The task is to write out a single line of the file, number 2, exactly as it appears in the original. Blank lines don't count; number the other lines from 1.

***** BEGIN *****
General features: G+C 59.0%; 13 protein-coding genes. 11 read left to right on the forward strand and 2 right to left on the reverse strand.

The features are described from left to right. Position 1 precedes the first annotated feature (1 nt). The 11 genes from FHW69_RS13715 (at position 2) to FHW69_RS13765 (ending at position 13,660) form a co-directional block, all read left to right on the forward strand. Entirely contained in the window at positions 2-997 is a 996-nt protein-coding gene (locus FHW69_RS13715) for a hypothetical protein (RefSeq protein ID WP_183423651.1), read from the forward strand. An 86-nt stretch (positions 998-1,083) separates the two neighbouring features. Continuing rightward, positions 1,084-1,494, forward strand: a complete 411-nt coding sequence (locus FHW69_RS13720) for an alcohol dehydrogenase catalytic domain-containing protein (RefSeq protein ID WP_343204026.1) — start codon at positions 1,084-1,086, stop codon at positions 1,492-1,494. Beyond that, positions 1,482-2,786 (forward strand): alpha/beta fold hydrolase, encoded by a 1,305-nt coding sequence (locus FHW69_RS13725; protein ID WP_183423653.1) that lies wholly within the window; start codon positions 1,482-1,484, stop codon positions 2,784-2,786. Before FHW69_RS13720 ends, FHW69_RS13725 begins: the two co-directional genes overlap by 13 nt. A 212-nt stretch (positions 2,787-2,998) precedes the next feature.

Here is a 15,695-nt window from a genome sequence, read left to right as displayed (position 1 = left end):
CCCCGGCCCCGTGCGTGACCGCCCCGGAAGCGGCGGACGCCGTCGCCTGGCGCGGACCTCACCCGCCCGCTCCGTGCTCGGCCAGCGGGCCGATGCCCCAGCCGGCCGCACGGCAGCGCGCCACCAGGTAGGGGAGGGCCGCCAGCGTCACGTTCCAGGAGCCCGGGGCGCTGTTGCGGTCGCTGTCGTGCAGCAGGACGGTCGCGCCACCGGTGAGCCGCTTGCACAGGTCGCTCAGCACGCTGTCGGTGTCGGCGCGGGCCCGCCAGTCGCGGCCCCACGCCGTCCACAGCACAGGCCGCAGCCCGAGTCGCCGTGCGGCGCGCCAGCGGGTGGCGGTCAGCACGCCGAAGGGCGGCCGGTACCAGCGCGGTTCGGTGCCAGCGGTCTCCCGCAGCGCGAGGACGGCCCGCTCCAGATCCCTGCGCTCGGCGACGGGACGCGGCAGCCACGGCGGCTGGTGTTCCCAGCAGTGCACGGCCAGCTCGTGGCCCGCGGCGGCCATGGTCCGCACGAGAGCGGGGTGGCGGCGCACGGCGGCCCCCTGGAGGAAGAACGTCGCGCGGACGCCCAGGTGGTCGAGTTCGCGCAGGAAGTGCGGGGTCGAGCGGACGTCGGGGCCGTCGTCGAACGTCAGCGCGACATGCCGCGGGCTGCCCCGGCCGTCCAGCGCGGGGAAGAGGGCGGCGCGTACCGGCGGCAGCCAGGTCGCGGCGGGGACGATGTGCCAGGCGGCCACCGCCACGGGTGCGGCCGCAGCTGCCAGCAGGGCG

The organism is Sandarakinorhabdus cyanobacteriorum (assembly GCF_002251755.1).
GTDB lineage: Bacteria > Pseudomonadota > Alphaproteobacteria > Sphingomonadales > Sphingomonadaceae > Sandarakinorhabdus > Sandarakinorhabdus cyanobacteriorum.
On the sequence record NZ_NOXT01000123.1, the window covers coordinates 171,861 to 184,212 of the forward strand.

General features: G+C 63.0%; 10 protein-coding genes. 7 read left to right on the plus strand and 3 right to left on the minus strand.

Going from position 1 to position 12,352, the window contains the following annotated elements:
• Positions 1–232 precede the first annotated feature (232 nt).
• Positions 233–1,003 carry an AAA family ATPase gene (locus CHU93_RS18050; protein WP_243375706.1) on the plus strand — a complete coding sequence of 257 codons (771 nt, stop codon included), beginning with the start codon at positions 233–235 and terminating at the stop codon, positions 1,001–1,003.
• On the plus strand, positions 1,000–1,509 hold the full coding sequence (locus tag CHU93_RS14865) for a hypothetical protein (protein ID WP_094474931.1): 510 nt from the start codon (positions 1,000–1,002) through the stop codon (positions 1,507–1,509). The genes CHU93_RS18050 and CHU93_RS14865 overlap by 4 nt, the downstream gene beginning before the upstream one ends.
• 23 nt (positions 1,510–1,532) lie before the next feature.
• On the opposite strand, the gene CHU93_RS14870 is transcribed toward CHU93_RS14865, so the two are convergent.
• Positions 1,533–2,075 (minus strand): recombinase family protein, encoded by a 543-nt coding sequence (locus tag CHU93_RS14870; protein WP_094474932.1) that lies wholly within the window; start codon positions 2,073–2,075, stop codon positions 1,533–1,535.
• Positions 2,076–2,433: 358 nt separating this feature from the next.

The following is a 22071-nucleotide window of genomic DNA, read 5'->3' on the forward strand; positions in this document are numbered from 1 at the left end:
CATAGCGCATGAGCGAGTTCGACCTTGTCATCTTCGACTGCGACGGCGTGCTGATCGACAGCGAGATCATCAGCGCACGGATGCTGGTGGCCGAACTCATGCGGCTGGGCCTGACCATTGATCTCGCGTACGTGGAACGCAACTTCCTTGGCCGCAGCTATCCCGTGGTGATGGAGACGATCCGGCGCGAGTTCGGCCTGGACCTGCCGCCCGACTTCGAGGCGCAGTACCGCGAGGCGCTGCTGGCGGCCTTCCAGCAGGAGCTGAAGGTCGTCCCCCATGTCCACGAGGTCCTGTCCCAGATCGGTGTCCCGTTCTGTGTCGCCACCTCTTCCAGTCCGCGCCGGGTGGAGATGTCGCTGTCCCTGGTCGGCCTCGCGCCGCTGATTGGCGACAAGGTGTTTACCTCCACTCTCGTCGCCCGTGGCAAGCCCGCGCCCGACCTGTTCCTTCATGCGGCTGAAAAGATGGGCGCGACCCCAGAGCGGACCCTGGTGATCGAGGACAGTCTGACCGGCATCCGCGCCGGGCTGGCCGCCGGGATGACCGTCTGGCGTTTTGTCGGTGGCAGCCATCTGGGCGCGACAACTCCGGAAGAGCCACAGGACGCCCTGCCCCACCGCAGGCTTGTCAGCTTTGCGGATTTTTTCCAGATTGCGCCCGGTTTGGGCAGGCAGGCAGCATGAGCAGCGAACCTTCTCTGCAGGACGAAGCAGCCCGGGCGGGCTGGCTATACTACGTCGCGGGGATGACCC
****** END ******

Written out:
The features are described from left to right. Position 1 precedes the first annotated feature (1 nt). The 11 genes from FHW69_RS13715 (at position 2) to FHW69_RS13765 (ending at position 13,660) form a co-directional block, all read left to right on the forward strand. Entirely contained in the window at positions 2-997 is a 996-nt protein-coding gene (locus FHW69_RS13715) for a hypothetical protein (RefSeq protein ID WP_183423651.1), read from the forward strand. An 86-nt stretch (positions 998-1,083) separates the two neighbouring features. Continuing rightward, positions 1,084-1,494, forward strand: a complete 411-nt coding sequence (locus FHW69_RS13720) for an alcohol dehydrogenase catalytic domain-containing protein (RefSeq protein ID WP_343204026.1) — start codon at positions 1,084-1,086, stop codon at positions 1,492-1,494. Beyond that, positions 1,482-2,786 (forward strand): alpha/beta fold hydrolase, encoded by a 1,305-nt coding sequence (locus FHW69_RS13725; protein ID WP_183423653.1) that lies wholly within the window; start codon positions 1,482-1,484, stop codon positions 2,784-2,786. Before FHW69_RS13720 ends, FHW69_RS13725 begins: the two co-directional genes overlap by 13 nt. A 212-nt stretch (positions 2,787-2,998) precedes the next feature.